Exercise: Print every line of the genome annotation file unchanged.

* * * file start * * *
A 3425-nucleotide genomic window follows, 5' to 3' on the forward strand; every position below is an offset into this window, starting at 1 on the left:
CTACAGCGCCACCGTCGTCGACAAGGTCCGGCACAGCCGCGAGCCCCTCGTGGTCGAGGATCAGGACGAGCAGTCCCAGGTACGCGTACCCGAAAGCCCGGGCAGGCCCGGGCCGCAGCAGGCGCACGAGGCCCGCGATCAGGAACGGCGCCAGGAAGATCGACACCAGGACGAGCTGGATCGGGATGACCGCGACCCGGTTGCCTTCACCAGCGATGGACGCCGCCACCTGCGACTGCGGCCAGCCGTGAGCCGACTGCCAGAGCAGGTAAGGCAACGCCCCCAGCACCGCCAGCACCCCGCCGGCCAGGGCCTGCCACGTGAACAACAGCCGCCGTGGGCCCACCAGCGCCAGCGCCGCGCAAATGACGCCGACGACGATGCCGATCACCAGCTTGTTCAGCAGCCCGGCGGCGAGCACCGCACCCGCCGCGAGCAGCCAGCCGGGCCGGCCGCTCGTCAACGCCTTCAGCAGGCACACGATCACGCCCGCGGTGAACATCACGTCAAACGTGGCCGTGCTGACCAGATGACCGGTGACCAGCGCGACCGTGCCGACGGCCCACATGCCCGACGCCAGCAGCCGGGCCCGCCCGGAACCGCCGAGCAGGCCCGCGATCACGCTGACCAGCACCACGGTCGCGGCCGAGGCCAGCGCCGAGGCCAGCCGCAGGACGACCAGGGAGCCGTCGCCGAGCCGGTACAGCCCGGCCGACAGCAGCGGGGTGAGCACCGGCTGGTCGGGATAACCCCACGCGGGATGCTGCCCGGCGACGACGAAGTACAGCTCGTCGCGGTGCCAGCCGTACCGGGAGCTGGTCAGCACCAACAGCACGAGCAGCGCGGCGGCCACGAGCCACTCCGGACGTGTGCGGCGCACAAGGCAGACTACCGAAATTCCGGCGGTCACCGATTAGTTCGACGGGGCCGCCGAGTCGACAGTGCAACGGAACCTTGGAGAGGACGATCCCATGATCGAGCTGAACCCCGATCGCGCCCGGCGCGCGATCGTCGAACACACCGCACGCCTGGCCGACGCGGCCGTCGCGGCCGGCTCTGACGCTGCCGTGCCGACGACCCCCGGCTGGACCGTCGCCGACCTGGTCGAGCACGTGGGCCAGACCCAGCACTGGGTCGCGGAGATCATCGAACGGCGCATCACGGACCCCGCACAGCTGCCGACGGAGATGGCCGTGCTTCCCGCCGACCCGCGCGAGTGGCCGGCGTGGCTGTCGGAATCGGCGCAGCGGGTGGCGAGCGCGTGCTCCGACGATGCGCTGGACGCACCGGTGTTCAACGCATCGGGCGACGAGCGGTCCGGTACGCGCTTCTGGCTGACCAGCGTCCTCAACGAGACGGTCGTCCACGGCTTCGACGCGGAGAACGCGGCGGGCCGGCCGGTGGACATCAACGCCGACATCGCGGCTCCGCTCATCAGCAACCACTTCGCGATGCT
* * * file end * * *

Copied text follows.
A 3425-nucleotide genomic window follows, 5' to 3' on the forward strand; every position below is an offset into this window, starting at 1 on the left:
CTACAGCGCCACCGTCGTCGACAAGGTCCGGCACAGCCGCGAGCCCCTCGTGGTCGAGGATCAGGACGAGCAGTCCCAGGTACGCGTACCCGAAAGCCCGGGCAGGCCCGGGCCGCAGCAGGCGCACGAGGCCCGCGATCAGGAACGGCGCCAGGAAGATCGACACCAGGACGAGCTGGATCGGGATGACCGCGACCCGGTTGCCTTCACCAGCGATGGACGCCGCCACCTGCGACTGCGGCCAGCCGTGAGCCGACTGCCAGAGCAGGTAAGGCAACGCCCCCAGCACCGCCAGCACCCCGCCGGCCAGGGCCTGCCACGTGAACAACAGCCGCCGTGGGCCCACCAGCGCCAGCGCCGCGCAAATGACGCCGACGACGATGCCGATCACCAGCTTGTTCAGCAGCCCGGCGGCGAGCACCGCACCCGCCGCGAGCAGCCAGCCGGGCCGGCCGCTCGTCAACGCCTTCAGCAGGCACACGATCACGCCCGCGGTGAACATCACGTCAAACGTGGCCGTGCTGACCAGATGACCGGTGACCAGCGCGACCGTGCCGACGGCCCACATGCCCGACGCCAGCAGCCGGGCCCGCCCGGAACCGCCGAGCAGGCCCGCGATCACGCTGACCAGCACCACGGTCGCGGCCGAGGCCAGCGCCGAGGCCAGCCGCAGGACGACCAGGGAGCCGTCGCCGAGCCGGTACAGCCCGGCCGACAGCAGCGGGGTGAGCACCGGCTGGTCGGGATAACCCCACGCGGGATGCTGCCCGGCGACGACGAAGTACAGCTCGTCGCGGTGCCAGCCGTACCGGGAGCTGGTCAGCACCAACAGCACGAGCAGCGCGGCGGCCACGAGCCACTCCGGACGTGTGCGGCGCACAAGGCAGACTACCGAAATTCCGGCGGTCACCGATTAGTTCGACGGGGCCGCCGAGTCGACAGTGCAACGGAACCTTGGAGAGGACGATCCCATGATCGAGCTGAACCCCGATCGCGCCCGGCGCGCGATCGTCGAACACACCGCACGCCTGGCCGACGCGGCCGTCGCGGCCGGCTCTGACGCTGCCGTGCCGACGACCCCCGGCTGGACCGTCGCCGACCTGGTCGAGCACGTGGGCCAGACCCAGCACTGGGTCGCGGAGATCATCGAACGGCGCATCACGGACCCCGCACAGCTGCCGACGGAGATGGCCGTGCTTCCCGCCGACCCGCGCGAGTGGCCGGCGTGGCTGTCGGAATCGGCGCAGCGGGTGGCGAGCGCGTGCTCCGACGATGCGCTGGACGCACCGGTGTTCAACGCATCGGGCGACGAGCGGTCCGGTACGCGCTTCTGGCTGACCAGCGTCCTCAACGAGACGGTCGTCCACGGCTTCGACGCGGAGAACGCGGCGGGCCGGCCGGTGGACATCAACGCCGACATCGCGGCTCCGCTCATCAGCAACCACTTCGCGATGCT